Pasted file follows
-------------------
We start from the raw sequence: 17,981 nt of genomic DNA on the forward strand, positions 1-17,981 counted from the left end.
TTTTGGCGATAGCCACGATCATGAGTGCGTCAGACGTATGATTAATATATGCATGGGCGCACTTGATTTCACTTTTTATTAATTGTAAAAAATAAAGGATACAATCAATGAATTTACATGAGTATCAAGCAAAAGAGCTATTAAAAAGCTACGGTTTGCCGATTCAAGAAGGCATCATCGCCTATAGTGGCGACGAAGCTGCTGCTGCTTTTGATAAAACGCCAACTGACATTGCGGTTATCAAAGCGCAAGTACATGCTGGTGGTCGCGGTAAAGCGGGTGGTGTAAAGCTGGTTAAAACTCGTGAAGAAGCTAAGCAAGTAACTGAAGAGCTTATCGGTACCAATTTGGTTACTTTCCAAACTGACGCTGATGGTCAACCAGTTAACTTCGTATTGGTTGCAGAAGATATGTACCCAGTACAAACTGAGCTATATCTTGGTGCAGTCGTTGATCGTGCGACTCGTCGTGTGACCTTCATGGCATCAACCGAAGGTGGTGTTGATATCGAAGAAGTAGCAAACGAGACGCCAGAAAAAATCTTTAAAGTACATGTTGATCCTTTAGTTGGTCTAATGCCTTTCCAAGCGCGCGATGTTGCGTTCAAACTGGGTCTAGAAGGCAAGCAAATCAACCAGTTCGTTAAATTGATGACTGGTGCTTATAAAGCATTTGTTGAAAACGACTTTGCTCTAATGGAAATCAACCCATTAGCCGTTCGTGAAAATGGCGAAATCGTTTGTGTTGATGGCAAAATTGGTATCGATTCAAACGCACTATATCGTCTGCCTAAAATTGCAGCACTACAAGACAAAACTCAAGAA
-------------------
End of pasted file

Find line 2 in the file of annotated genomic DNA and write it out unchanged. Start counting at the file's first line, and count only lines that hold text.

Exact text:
TTTTGGCGATAGCCACGATCATGAGTGCGTCAGACGTATGATTAATATATGCATGGGCGCACTTGATTTCACTTTTTATTAATTGTAAAAAATAAAGGATACAATCAATGAATTTACATGAGTATCAAGCAAAAGAGCTATTAAAAAGCTACGGTTTGCCGATTCAAGAAGGCATCATCGCCTATAGTGGCGACGAAGCTGCTGCTGCTTTTGATAAAACGCCAACTGACATTGCGGTTATCAAAGCGCAAGTACATGCTGGTGGTCGCGGTAAAGCGGGTGGTGTAAAGCTGGTTAAAACTCGTGAAGAAGCTAAGCAAGTAACTGAAGAGCTTATCGGTACCAATTTGGTTACTTTCCAAACTGACGCTGATGGTCAACCAGTTAACTTCGTATTGGTTGCAGAAGATATGTACCCAGTACAAACTGAGCTATATCTTGGTGCAGTCGTTGATCGTGCGACTCGTCGTGTGACCTTCATGGCATCAACCGAAGGTGGTGTTGATATCGAAGAAGTAGCAAACGAGACGCCAGAAAAAATCTTTAAAGTACATGTTGATCCTTTAGTTGGTCTAATGCCTTTCCAAGCGCGCGATGTTGCGTTCAAACTGGGTCTAGAAGGCAAGCAAATCAACCAGTTCGTTAAATTGATGACTGGTGCTTATAAAGCATTTGTTGAAAACGACTTTGCTCTAATGGAAATCAACCCATTAGCCGTTCGTGAAAATGGCGAAATCGTTTGTGTTGATGGCAAAATTGGTATCGATTCAAACGCACTATATCGTCTGCCTAAAATTGCAGCACTACAAGACAAAACTCAAGAA